Secondary metabolism is generally defined as everything that’s not primary metabolism, but that’s not a specific enough definition to be useful. An alternative definition might be: everything that’s not absolutely necessary for survival and reproduction in an optimal (glasshouse) environment. And yet, that’s not really specific enough either. The definition of secondary metabolites is therefore open to interpretation. Some secondary metabolites are critical to plant survival, some less so.
Traditionally the classical groups of secondary metabolites are the Terpenes, Phenolics, and Alkaloids.
Terpene secondary metabolites include:
- Monoterpenes such as pinene, cineole, menthol, linalool, limonene
- Sesquiterpenes such as valencene, santalol, polygodial, zingiberene,
- Diterpenes including steviol, taxol, jathophane, croton aldehyde
- Triterpenes, such as cardiac glycosides, saponins
- Apocarotenoids such as -ionone, strigolactones
Phenolic secondary metabolites include:
- Flavonoids such as anthocyanins, flavanols, flavones, flavanones and condensed tannins
- Phenylpropanoids including cinnamic acid, caffeic acid, ferulic acid
- Hydolysable tannins such as salicin, gallates, lignin, etc
Alkaloid secondary metabolites are nitrogen base containing organic compounds, becoming biologically active in alkaline conditions. These include:
- Caffeine, theine, and theobromine which are all CNS stimulants.
- Nicotine, morphine, cocaine, and mescalin, CNS depressants,
- Finally, capsaicine, piperine, and sanshool, “Heat” flavour compounds which containt unmyelinated C-type neuron stimulants are also alkaloid secondary metabolites.
Other (alkaloid secondary metabolites) include:
- Glucosinolates which produce thiocyanates and are found in mustard, (e.g. wasabi, from the Brassicaceae)
- Cyanogenic glycosides which produce hydrogen cyanide and are found in the rosacae, cassava, sorghum, eucalypts.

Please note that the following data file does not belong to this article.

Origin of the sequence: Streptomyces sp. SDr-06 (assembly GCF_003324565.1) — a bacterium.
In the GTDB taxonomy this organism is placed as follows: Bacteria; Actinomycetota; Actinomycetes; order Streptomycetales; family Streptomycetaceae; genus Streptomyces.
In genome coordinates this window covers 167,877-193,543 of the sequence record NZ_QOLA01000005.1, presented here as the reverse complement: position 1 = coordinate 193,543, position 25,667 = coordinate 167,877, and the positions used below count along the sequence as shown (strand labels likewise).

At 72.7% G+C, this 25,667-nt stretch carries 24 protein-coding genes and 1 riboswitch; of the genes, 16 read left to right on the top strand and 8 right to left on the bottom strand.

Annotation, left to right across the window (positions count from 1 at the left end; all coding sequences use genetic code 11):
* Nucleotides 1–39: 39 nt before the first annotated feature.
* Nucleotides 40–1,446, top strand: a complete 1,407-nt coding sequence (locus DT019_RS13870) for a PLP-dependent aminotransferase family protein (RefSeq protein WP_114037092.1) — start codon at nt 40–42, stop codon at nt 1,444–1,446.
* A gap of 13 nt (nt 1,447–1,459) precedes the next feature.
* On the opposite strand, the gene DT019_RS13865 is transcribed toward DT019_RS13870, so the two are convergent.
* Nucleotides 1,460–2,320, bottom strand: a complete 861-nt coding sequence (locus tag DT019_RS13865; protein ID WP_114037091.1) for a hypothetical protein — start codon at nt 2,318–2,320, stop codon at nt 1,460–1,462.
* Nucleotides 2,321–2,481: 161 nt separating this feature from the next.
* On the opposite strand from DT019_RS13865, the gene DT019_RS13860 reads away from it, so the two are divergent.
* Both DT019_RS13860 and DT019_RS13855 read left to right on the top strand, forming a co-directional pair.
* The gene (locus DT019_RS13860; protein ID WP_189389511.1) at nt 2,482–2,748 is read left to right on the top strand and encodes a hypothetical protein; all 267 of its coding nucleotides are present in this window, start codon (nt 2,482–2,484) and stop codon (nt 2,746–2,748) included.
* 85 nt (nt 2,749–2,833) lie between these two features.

- Anthraquinones which are found as glycosides in cassia – laxative
Roles of secondary metabolites in plant function
Secondary Metabolites despite their name play important roles in ecological interactions, in response to environmental effects and as structural elements.
Ecological roles of secondary metabolites
Ecological roles of secondary metabolites include interactions with other plants of the same species, with plants from different species, with herbivores, with pollen and seed dispersal vectors and with symbionts. In interactions secoanry compounds are generally classified as Kairomones if the are detrimental to producing organism, as allomones if they are detrimental to receiving organismor as synomones if they are beneficial to both producing and receiving organism
Kairomones include strigolactones which are produced by the roots of many types of plants and actually induce the germination of the seeds of root parasitic Striga spp. Phellandrene produced by some eucalypts attracts Christmas beetles which are high impact herbivores.
Allomones include FPCs in the leaves of eucalypts cause nausea in possums.
-triketones in manuka leaf litter prevent the germination of seeds (allelopathy).
And, cyclic diketones found in Australian terrestrial orchids trick wasps into pollen dispersal with no reward.
Synomones include flavonoids exuded by the roots of Fabaceae which attract they symbiotic bacteria necessary for the formation of root nodules. Likewise, anthocyanins and chalcones in flowers attract pollinators and maize sesquiterpenes released on herbivory attract parasites of the herbivore to the benefit of both plant and parasite.
Environmental roles of secondary metabolites
Secondary metabolites also may have environmental roles. For example, isoprene and mono-terpene hydrocarbons protect the thylakoid membranes to maintain photosynthesis in high temperatures. These compounds are responsible for the “blue haze” over the Blue Mountains in Southeast Australia. Antioxidants such as flavonoids and carotenoids protect against free radicals generated by UV radiation.
And quercitol (a carbohydrate) helps maintain osmotic balance in drought affected eucalypts.
Structural roles of secondary metabolites
Lastly, secondary metabolites can play important structural roles. Lignin, in wood is technically a secondary compound. Lignin contributes to structural rigidity and height in woody species. Other structural secondary metabolites include calcium oxalate and silicate, which are important in defensive structures in some species.
Thus, while secondary metabolites are classically defined as not being essential for the survival of the individual, they can be central to survival and performance of many many species. By quantifying secondary metabolites in plant tissues researchers gain insight into environmental effects and the evolution of plant interactions, to name just a couple important processes.